his section of UMDNJ Magazine focuses on technology transfer — a process of translating basic science research discoveries into products or applications that are useful and commercially viable. Although the process is often long, challenging and labor intensive, it involves five basic tasks, according to UMDNJ’s Director of Patents and Licensing, Vince Smeraglia: 1. technology assessment or making an informed decision about whether the discovery is patentable and may have commercial relevance; 2. the patenting process; 3. marketing the discovery to selected companies; 4. licensing the finding to a company for production; and 5. license administration for the life of the patent, which is 20 years.
Add to those five tasks another essential ingredient — creating an environment that supports creativity and entrepreneurship. Without guidance, encouragement and lots of handholding, the discovery made in a basic science laboratory would have little or no chance to make it to market.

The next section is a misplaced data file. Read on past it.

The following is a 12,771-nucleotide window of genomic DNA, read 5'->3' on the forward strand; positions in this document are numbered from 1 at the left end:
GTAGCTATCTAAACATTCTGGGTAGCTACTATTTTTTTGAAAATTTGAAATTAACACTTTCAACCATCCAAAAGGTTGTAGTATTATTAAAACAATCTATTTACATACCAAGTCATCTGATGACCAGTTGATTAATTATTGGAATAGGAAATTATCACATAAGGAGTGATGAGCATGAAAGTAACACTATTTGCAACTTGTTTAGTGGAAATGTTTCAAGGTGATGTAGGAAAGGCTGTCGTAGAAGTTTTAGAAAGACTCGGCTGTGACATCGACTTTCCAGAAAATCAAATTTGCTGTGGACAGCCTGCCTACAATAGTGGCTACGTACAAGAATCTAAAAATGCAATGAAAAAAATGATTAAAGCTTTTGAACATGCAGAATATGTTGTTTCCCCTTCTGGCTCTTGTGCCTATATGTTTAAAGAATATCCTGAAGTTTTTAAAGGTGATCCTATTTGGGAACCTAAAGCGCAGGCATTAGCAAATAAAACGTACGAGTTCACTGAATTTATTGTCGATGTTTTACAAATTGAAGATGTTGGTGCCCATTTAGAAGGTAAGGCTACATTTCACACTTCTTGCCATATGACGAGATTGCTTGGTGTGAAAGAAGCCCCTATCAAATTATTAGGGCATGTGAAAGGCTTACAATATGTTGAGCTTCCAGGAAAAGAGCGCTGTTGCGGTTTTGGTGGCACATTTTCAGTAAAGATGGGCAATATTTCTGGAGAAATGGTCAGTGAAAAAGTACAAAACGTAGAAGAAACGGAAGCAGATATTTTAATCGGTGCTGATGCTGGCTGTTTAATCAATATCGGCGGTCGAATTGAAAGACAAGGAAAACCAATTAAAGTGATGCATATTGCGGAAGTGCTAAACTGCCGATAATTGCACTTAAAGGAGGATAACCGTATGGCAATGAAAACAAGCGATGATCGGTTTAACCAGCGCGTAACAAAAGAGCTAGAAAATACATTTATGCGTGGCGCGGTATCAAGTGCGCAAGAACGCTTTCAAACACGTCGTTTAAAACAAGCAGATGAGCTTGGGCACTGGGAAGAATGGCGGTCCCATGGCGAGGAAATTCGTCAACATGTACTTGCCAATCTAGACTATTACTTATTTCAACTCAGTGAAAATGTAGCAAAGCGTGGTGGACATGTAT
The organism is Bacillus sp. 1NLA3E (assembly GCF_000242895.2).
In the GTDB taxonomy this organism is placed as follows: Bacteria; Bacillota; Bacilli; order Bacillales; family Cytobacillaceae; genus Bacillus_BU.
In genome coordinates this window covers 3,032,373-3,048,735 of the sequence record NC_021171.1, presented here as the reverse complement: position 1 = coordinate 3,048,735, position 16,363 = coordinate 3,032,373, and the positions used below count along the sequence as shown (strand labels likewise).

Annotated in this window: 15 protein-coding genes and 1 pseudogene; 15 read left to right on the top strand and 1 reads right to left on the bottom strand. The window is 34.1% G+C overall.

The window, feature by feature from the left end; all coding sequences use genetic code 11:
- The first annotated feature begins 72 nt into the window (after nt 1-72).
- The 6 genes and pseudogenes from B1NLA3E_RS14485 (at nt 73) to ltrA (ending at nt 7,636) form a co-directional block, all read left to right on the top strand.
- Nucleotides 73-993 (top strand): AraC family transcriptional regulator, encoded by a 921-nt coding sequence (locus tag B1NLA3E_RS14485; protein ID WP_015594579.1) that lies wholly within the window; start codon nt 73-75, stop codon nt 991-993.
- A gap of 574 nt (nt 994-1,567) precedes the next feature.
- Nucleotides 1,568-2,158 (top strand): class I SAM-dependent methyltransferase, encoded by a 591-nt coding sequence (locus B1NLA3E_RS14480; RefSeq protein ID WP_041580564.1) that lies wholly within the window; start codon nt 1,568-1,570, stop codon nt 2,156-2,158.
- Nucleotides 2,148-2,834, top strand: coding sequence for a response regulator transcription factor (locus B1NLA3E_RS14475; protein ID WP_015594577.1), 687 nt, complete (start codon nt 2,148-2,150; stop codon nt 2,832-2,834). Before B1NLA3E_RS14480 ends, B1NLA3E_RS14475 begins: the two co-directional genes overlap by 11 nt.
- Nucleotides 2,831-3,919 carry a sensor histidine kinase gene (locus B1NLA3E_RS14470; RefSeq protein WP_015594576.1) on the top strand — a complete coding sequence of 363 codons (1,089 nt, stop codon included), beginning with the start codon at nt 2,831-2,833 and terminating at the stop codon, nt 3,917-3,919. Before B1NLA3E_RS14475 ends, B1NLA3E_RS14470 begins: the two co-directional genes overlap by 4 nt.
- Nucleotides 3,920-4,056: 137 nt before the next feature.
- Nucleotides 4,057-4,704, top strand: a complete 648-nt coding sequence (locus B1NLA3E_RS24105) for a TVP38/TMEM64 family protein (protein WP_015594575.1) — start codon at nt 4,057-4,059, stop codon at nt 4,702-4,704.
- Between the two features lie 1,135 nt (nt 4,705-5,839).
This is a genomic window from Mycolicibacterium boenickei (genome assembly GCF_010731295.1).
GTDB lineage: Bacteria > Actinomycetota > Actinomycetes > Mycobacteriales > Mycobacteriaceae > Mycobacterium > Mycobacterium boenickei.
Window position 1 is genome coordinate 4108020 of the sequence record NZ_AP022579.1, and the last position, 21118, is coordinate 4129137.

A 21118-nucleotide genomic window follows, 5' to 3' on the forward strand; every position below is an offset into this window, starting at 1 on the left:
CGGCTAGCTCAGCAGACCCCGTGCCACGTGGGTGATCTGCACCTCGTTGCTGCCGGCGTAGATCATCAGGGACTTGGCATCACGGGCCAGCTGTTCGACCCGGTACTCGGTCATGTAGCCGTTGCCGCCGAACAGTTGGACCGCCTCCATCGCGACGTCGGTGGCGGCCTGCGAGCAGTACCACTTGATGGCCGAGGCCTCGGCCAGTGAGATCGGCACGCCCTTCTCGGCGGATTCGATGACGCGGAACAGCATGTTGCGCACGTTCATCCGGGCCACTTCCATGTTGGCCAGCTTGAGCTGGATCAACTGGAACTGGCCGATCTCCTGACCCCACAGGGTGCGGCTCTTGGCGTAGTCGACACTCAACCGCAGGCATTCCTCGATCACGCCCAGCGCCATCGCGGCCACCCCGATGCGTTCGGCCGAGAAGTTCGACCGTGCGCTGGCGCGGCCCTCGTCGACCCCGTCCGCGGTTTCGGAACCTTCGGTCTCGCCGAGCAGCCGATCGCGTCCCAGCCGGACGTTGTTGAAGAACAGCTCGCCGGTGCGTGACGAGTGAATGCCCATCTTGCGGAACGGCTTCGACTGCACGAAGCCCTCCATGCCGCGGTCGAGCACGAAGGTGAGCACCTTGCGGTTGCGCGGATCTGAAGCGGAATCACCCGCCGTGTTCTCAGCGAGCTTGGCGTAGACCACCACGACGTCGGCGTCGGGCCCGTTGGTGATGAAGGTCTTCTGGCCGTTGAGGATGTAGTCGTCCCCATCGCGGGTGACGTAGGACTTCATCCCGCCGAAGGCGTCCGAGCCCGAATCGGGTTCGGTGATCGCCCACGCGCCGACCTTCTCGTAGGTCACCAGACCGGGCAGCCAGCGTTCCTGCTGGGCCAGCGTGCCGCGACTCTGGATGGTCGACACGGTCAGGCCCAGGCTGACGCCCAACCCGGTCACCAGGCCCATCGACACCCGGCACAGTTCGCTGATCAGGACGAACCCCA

Each of the patented discoveries described by the University inventors on the following pages is a giant step in its field and many have already been licensed and are on their way to market. Exuberant is not too strong a word to describe these researchers’ energy to translate their hard-won success in the laboratory into improved diagnostics, medical devices and novel therapies that address unmet medical needs. Discovering new innovations and translating the invention to a potential life-saving product is a major undertaking, but there’s no doubt that these inventors are up to the challenges that lie ahead.